The Extended Project Qualification (EPQ)
Here you will find all you need to know about undertaking an EPQ. This is a skills based qualification, which means that candidates are not assessed on particular content, but rather the skills which they demonstrate. An extended project can take any of the following forms: a 5,000-word written report, artefact or product (these require a short report alongside). Students have rare opportunity in the EPQ to gain a qualification which Universities recognise which is on a subject of their choosing. This course can also assist students which want a vocation immediately after further education, as it can demonstrate niche areas which are outside the scope of other programmes.
EPQ must be studied alongside a full programme of courses at Walton High Post 16 and any student in Post 16 is eligible to gain this qualification, as it is available in all option blocks. The course runs from September to April each year, with weekly taught sessions. This qualification is completed within one year and students are encouraged to do this in the first rather than second year due to summative exams being in the second year.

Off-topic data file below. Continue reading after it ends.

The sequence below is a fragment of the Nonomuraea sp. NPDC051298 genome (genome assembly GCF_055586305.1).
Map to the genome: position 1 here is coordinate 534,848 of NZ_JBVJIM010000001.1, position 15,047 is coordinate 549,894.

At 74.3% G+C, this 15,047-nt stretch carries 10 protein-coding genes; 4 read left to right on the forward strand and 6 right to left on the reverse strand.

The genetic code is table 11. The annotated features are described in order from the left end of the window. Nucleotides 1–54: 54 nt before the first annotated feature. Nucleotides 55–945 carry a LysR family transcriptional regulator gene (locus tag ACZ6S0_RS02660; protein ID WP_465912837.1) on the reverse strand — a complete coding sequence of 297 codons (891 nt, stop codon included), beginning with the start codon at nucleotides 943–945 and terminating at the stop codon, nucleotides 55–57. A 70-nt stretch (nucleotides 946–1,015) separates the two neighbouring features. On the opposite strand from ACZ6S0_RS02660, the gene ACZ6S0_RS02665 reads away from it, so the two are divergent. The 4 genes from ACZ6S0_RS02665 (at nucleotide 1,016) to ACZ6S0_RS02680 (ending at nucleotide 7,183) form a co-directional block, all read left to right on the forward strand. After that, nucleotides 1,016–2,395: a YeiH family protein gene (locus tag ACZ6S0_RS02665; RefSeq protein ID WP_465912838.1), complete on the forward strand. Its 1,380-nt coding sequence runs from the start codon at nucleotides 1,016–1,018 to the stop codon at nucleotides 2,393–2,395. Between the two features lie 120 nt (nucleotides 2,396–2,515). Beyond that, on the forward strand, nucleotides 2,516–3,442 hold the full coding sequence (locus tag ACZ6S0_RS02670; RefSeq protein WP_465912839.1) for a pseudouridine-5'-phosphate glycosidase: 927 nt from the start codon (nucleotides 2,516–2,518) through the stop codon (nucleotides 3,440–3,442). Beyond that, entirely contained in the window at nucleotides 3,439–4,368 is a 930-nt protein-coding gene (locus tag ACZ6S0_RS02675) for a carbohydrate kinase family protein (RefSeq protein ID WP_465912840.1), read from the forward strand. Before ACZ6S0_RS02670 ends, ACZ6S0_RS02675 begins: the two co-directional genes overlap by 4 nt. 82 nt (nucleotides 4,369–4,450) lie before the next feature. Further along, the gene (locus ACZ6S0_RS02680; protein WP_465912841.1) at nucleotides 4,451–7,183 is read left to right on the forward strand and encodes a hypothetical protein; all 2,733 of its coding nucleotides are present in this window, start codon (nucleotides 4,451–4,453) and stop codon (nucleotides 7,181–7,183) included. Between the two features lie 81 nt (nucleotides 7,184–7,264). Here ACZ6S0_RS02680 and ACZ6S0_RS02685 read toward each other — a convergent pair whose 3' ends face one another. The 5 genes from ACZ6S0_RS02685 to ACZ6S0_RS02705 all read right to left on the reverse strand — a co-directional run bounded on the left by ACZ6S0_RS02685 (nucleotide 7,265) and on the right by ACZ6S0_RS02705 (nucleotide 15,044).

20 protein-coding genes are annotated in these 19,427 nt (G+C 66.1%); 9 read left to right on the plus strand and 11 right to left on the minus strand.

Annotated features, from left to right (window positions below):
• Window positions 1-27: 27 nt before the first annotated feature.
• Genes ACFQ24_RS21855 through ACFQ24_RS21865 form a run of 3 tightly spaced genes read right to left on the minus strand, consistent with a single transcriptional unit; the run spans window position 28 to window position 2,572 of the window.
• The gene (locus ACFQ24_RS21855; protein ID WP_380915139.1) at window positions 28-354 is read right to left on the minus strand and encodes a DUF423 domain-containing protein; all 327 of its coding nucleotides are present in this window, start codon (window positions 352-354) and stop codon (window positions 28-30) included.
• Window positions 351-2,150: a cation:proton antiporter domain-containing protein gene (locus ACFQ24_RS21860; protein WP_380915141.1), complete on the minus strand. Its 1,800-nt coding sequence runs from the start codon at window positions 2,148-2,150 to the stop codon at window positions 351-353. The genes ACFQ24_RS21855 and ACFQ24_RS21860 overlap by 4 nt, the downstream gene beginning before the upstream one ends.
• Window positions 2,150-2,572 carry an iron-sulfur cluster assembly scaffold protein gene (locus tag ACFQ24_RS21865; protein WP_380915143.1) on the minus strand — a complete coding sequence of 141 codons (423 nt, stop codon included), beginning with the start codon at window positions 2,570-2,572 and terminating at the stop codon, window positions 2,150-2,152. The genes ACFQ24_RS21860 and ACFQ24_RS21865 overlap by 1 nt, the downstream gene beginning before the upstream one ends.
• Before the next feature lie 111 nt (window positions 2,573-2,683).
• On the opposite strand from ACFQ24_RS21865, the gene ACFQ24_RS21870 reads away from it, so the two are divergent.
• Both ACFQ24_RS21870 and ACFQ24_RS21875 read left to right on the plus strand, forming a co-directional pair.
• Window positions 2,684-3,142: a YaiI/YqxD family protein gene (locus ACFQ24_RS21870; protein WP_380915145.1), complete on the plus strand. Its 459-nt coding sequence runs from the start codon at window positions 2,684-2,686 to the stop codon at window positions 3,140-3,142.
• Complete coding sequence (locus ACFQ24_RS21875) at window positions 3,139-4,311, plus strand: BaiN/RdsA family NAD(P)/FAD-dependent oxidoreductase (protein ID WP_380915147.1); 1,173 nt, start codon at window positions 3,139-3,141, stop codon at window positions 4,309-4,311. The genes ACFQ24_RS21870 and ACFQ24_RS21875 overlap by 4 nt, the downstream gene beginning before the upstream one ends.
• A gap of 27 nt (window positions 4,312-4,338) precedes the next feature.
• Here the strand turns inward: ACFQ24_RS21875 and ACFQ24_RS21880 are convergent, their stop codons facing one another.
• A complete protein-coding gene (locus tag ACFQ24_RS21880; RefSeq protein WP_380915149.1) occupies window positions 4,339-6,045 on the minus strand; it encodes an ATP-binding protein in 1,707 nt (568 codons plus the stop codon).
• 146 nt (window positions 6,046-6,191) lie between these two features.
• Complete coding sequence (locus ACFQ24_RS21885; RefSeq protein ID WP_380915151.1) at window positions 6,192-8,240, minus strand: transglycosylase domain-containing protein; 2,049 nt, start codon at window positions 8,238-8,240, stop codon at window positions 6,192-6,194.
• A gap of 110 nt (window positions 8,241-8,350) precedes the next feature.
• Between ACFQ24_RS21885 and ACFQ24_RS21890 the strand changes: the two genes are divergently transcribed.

Course Description and Content:
The EPQ is an academic qualification on any subject matter, which requires research, thoughtful decision making, planning, design, resourcing and evaluation to succeed. Students have two sessions per week, in groups, with their supervisor, who will guide them and teach them appropriate taught skills. However, this is an independent project, students will be required to utilise the skills taught to their chosen topic of expertise.
The taught skills which Walton High offers relate to the following: time management, planning, organising data, formal essay writing and structure, copyright and plagiarism guidance, conducting primary research (methods and ethics), handling statistics, credibility and reliability of primary and secondary research and referencing. These taught skills are useful for other courses and further study as well as the EPQ.